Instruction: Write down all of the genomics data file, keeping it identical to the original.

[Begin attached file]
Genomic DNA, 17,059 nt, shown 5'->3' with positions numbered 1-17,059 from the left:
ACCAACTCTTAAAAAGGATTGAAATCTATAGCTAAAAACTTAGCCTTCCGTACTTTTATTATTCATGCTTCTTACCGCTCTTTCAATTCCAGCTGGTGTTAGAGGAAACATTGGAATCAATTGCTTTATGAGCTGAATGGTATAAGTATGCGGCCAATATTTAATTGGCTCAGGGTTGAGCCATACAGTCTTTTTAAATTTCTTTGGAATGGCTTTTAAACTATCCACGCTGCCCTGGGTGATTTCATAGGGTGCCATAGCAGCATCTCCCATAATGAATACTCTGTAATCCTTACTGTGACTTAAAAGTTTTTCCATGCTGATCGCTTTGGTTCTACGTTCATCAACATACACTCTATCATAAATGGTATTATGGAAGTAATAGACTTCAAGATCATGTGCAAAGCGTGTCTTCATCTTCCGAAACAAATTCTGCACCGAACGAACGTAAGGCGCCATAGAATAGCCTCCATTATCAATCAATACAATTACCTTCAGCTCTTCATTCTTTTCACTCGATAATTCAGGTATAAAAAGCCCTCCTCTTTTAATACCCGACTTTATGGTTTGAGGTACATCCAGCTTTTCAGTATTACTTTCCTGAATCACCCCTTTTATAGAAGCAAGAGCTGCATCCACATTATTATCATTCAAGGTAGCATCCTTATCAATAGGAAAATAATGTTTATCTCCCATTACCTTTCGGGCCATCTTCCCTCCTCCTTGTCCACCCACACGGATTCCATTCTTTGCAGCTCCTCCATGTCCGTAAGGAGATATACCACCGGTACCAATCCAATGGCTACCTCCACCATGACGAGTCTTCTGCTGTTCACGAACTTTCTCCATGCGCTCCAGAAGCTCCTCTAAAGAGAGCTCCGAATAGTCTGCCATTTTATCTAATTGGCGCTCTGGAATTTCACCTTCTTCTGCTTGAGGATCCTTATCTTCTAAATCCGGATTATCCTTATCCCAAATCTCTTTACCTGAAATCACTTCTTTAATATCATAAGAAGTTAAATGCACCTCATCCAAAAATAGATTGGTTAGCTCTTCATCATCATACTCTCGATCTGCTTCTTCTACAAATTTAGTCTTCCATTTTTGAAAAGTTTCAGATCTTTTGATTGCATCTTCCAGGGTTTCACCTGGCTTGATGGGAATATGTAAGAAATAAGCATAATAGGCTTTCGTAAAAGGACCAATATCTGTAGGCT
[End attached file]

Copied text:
Genomic DNA, 17,059 nt, shown 5'->3' with positions numbered 1-17,059 from the left:
ACCAACTCTTAAAAAGGATTGAAATCTATAGCTAAAAACTTAGCCTTCCGTACTTTTATTATTCATGCTTCTTACCGCTCTTTCAATTCCAGCTGGTGTTAGAGGAAACATTGGAATCAATTGCTTTATGAGCTGAATGGTATAAGTATGCGGCCAATATTTAATTGGCTCAGGGTTGAGCCATACAGTCTTTTTAAATTTCTTTGGAATGGCTTTTAAACTATCCACGCTGCCCTGGGTGATTTCATAGGGTGCCATAGCAGCATCTCCCATAATGAATACTCTGTAATCCTTACTGTGACTTAAAAGTTTTTCCATGCTGATCGCTTTGGTTCTACGTTCATCAACATACACTCTATCATAAATGGTATTATGGAAGTAATAGACTTCAAGATCATGTGCAAAGCGTGTCTTCATCTTCCGAAACAAATTCTGCACCGAACGAACGTAAGGCGCCATAGAATAGCCTCCATTATCAATCAATACAATTACCTTCAGCTCTTCATTCTTTTCACTCGATAATTCAGGTATAAAAAGCCCTCCTCTTTTAATACCCGACTTTATGGTTTGAGGTACATCCAGCTTTTCAGTATTACTTTCCTGAATCACCCCTTTTATAGAAGCAAGAGCTGCATCCACATTATTATCATTCAAGGTAGCATCCTTATCAATAGGAAAATAATGTTTATCTCCCATTACCTTTCGGGCCATCTTCCCTCCTCCTTGTCCACCCACACGGATTCCATTCTTTGCAGCTCCTCCATGTCCGTAAGGAGATATACCACCGGTACCAATCCAATGGCTACCTCCACCATGACGAGTCTTCTGCTGTTCACGAACTTTCTCCATGCGCTCCAGAAGCTCCTCTAAAGAGAGCTCCGAATAGTCTGCCATTTTATCTAATTGGCGCTCTGGAATTTCACCTTCTTCTGCTTGAGGATCCTTATCTTCTAAATCCGGATTATCCTTATCCCAAATCTCTTTACCTGAAATCACTTCTTTAATATCATAAGAAGTTAAATGCACCTCATCCAAAAATAGATTGGTTAGCTCTTCATCATCATACTCTCGATCTGCTTCTTCTACAAATTTAGTCTTCCATTTTTGAAAAGTTTCAGATCTTTTGATTGCATCTTCCAGGGTTTCACCTGGCTTGATGGGAATATGTAAGAAATAAGCATAATAGGCTTTCGTAAAAGGACCAATATCTGTAGGCT